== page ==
BookPage Top Pick in Fiction, July 2017
When we meet Hendrik in this anonymously authored Dutch bestseller, he lives in an Amsterdam retirement community where the days are long, hope is scarce and even life’s simple pleasures, like a good meal and a decent piece of cake, are in short supply. He’s friendly with a few fellow residents, but he’s generally lonely and baffled by the typical “old person” behaviors of others in the home. He’s irritated by their shallow small talk, poor hygiene and lack of self-awareness.
Hendrik decides to start a journal to give himself daily purpose and a place to vent. He writes about the funny things he sees every day, like old men on motorized scooters who cause pileups with motorcyclists, a woman who accidentally sits down on a plate full of pastries, and a man who reads the same newspaper every day and reports the stories as if they’re fresh.
The administrator of the home seems bent on enforcing silly rules and keeping any semblance of personality out of the residents’ lives, and Hendrik writes about the mysteries and intrigue that spring up in this closed society: the fish tank that keeps being poisoned, the woman suspected of pushing her husband’s wheelchair down the stairs and Hendrik’s own contraband Christmas tree.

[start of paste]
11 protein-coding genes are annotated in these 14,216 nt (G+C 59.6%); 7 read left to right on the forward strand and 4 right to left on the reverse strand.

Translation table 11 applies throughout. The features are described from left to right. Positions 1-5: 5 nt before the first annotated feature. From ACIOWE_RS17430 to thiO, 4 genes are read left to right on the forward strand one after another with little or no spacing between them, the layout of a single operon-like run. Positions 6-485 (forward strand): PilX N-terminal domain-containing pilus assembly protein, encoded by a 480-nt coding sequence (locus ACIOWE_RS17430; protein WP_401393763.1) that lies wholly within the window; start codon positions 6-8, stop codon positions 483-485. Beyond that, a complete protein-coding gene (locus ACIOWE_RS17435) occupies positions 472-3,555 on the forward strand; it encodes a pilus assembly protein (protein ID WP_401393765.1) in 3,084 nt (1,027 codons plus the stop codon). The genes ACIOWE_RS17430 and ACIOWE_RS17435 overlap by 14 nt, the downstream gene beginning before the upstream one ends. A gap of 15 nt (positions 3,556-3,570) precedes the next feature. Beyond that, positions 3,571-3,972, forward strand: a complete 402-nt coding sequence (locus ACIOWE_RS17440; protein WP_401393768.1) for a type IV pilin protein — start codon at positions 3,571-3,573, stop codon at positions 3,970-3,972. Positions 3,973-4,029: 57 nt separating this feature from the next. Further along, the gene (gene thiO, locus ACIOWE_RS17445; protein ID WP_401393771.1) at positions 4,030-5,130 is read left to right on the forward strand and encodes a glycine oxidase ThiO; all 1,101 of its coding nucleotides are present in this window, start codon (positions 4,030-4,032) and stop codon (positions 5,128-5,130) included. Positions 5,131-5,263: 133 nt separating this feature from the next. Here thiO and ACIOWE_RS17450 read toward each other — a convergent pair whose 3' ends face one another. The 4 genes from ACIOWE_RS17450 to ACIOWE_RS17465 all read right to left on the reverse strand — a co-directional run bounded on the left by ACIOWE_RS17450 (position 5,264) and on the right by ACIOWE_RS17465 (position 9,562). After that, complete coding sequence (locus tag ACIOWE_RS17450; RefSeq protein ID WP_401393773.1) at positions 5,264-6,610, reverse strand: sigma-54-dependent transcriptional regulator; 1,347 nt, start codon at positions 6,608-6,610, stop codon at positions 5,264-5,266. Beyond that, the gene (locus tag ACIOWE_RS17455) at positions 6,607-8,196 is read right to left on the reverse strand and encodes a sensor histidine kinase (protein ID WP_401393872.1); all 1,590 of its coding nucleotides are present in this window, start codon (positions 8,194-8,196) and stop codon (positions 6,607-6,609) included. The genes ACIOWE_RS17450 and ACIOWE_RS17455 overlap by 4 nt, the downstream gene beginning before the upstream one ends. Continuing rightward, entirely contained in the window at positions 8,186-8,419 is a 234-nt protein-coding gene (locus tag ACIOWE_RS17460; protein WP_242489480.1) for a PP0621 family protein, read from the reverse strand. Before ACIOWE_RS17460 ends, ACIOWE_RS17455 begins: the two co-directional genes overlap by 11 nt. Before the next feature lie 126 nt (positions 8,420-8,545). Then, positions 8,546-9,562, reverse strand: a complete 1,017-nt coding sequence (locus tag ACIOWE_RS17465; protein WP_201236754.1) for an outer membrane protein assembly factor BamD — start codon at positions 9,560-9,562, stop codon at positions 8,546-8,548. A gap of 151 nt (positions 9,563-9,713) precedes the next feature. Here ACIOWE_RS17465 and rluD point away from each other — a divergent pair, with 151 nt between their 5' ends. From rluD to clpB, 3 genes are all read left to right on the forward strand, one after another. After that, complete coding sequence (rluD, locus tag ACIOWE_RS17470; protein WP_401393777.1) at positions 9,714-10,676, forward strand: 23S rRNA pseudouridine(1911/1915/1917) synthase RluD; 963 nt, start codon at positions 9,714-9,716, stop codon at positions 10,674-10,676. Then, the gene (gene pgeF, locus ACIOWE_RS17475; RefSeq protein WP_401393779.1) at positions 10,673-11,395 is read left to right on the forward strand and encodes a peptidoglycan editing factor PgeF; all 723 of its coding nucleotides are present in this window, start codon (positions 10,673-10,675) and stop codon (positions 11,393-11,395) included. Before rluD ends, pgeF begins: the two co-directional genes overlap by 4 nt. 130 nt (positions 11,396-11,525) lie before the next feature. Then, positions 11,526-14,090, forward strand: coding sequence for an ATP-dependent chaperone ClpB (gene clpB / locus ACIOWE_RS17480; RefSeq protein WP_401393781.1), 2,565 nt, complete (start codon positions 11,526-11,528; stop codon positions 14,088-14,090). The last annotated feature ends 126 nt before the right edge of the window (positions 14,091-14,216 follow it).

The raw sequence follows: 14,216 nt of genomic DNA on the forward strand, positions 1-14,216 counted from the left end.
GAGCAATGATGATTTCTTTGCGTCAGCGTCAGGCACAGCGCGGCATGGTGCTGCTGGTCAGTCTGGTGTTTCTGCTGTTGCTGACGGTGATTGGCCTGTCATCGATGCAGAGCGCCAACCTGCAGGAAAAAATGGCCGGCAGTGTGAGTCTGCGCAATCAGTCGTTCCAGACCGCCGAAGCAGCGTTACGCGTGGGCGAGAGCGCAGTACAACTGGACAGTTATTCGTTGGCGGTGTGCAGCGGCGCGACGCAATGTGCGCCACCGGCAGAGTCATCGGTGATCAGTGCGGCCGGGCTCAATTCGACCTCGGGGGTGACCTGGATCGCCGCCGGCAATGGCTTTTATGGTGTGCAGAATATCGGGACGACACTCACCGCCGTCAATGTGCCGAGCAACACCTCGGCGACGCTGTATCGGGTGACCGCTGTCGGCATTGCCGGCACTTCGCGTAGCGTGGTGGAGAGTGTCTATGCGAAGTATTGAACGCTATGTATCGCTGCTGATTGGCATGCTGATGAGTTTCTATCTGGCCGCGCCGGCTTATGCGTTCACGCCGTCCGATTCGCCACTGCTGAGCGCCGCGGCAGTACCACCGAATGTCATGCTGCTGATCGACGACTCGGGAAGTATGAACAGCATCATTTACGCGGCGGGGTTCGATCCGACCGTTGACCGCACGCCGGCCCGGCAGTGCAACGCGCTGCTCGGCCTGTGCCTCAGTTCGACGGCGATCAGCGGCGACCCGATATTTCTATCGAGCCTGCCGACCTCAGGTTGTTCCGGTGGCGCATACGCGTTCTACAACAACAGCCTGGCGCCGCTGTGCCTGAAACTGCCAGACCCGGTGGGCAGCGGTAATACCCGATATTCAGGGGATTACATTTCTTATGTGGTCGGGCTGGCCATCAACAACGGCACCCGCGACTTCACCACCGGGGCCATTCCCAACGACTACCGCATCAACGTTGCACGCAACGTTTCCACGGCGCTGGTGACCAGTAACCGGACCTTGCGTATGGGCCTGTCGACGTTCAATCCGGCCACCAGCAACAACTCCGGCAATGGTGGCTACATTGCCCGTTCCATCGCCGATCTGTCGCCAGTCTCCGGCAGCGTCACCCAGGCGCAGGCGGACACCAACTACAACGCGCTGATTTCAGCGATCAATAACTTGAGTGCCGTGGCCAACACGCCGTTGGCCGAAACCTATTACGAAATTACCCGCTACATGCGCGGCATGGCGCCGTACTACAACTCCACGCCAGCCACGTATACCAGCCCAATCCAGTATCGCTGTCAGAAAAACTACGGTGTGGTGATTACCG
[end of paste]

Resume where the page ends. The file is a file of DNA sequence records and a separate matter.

The reflection that comes with journaling soon offers glimmers of hope for Hendrik, and he connects with kindred spirits. Together, they form the Old But Not Dead Club and go on adventures designed to help them experience new things. The club is life-affirming for all members, and the project is a huge success.
But even as we rejoice with Hendrik, he doesn’t let us forget that he and his friends are constantly threatened with and sidelined by ailments both small and serious. The way they band together and support each other is an incredible picture of friendship, and it’s something we could all stand to emulate, no matter where we are in our lives.